Another member of staff steps into the bar area. A stern looking woman who I suspect will give the order for me to be removed from the premises.

Everything OK here?” she says.

The barman knows that he has done nothing wrong.  “The lady here would like us to sell her a bottle of wine to take away but I have told her we can’t do that – and now she has asked if she can drink it over in the corner instead“.

I never said that” I choke out the words.  “I accept that I cannot remove an unopened bottle of wine from these premises but I merely questioned whether you would serve me a bottle of wine as a ‘sit in’ customer”.

Stern lady is reading between the lines.  And in the meantime, the other customers are looking over.  Please God do not let anyone recognise me.  All I wanted was one … ONE … glass of wine.  Instead I have brought untold shame on myself.

Stern lady needs more information.  “So are you going to drink the bottle of wine in the corner or are you planning on leaving the premises with the bottle?  I have to open it and serve it you know so it may not be that easy for you to take away – if that’s what you are planning on doing?

The whole bar awaits my answer.  And for me it’s ‘nothing ventured; nothing gained’.  The secret is to act confidently.

I will have a small, quick glass in here and then I will request permission to take the remainder of the bottle away – for my friend – who needs it” I say boldly before trying to distract them with a compliment.

And my goodness me!” I point up behind the bar.   “What a lucky break!  You actually have her favourite wine up there on the shelf.  Yes, that French one!  You don’t see that one everywhere but here it is”.

Stern lady tells the barman that she will deal with this.  The other customers in the bar return to their conversation and now it’s just me and her.  She reaches for the bottle of French wine and then leans forward to speak to me.  Up close, I can see that she is a similar age to me, which may just change my fortunes if…….

I shouldn’t be doing this” her words are like music to my ears.

But I know the feeling when you and your friend just want a bloody glass of wine.  So I’ll wrap it in this bag here but please keep it concealed until you are well away from here.  Strictly speaking I should be opening the bottle too but I won’t.  You can take it as it is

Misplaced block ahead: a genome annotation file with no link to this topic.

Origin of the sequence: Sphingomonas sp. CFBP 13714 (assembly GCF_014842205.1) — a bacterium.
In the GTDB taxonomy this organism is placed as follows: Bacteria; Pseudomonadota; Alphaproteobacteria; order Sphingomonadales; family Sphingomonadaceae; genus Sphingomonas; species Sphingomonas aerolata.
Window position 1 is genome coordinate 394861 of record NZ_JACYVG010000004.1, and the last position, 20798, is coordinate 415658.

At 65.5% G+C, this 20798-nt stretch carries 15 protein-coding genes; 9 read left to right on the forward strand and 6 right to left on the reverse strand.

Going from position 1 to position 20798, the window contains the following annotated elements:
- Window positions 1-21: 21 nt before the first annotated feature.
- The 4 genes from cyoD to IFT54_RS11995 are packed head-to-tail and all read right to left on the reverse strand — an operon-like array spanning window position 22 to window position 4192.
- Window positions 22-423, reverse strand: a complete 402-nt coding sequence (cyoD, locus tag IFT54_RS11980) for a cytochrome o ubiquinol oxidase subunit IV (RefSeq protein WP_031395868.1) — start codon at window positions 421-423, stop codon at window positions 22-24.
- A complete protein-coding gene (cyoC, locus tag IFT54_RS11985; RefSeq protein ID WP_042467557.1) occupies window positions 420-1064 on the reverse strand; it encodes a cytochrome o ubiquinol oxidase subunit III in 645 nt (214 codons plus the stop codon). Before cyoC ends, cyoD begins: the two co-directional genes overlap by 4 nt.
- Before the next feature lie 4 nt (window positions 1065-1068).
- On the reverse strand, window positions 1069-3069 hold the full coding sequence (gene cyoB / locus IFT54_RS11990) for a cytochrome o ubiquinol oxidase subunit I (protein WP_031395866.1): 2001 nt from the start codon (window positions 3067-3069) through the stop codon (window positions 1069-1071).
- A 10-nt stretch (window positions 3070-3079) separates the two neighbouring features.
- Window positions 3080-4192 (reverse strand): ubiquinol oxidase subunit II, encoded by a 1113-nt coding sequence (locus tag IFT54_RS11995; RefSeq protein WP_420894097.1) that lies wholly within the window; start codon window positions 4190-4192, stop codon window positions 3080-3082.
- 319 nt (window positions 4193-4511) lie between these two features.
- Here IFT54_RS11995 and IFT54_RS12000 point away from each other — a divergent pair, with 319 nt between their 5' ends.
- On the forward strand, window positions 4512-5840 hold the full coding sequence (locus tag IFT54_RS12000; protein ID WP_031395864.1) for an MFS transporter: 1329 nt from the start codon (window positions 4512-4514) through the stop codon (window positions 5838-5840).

Thank You! Thank You! Sorry – How much?

I am beyond grateful.

Thank you” I whisper.

Now that will be £48 please – do you want to pay with card or cash?”

Christ Alive!  I have never spent that much on a bottle of wine – EVER! I gulp at the cost but I can’t not buy it now.  It hadn’t even crossed my mind that it might be an expensive bottle and that I would be paying ‘restaurant’ prices for it anyway.  I need to stay cool though.  This is a good thing because desperate winos do not opt for expensive wines.  In fact, this purchase makes me a rather classy lady.

I thank her again before strolling back out the door with the booty in my hands and my head held high.

When I get back home, Hubby is up at the door like a shot.

Where have you been?  You’ve been gone for ages.  I was worried

I tell him that my search for wine was longer than anticipated due to the lack of convenient convenience stores.  He looks relieved.  Not only am I back home safely but I also have the bottle of wine that I so desired.

He opens the drawer and takes the corkscrew out.  Then he reaches out to take the wine from me but I turn away and clutch the bottle to my breast.

He looks puzzled.  “Give it here, honey and I’ll open it.  I thought you were desperate for a glass“.

“At £48 a bottle?” I snort.  “You must be joking.  Oh no – this one is far too expensive to drink on a Tuesday night.  I’m saving it for a special occasion.  Now stick the kettle on will you!”

Who needs wine anyway!

 

Don’t Carry On Worrying – Just Carry On!

When I say that the best road through anxiety and depression is to Carry on Laughing!  I mean it quite literally!  We all have a favourite crutch to support us through bleak times but this one comes with no side effects!

When black clouds start to gather, the more fragile mind may reach for any number of aids!  Alcohol; anti-depressants, Kalms, relaxation tapes, self help books, Rescue Remedy, Yoga, the company of loved ones……. the list goes on.

I have – and still do – reach for all of these in my times of need.  But I have another secret weapon in my emotional armoury – and it NEVER lets me down.  My Carry On Box Set!  If the worries of the world start to overwhelm me I simply open it out and make my selection.

Any one of them will do the trick but we all have our favourites and my top five have got to be Carry on at Your Convenience; Carry on Behind; Carry on Dick; Carry on Abroad; and Carry on Matron.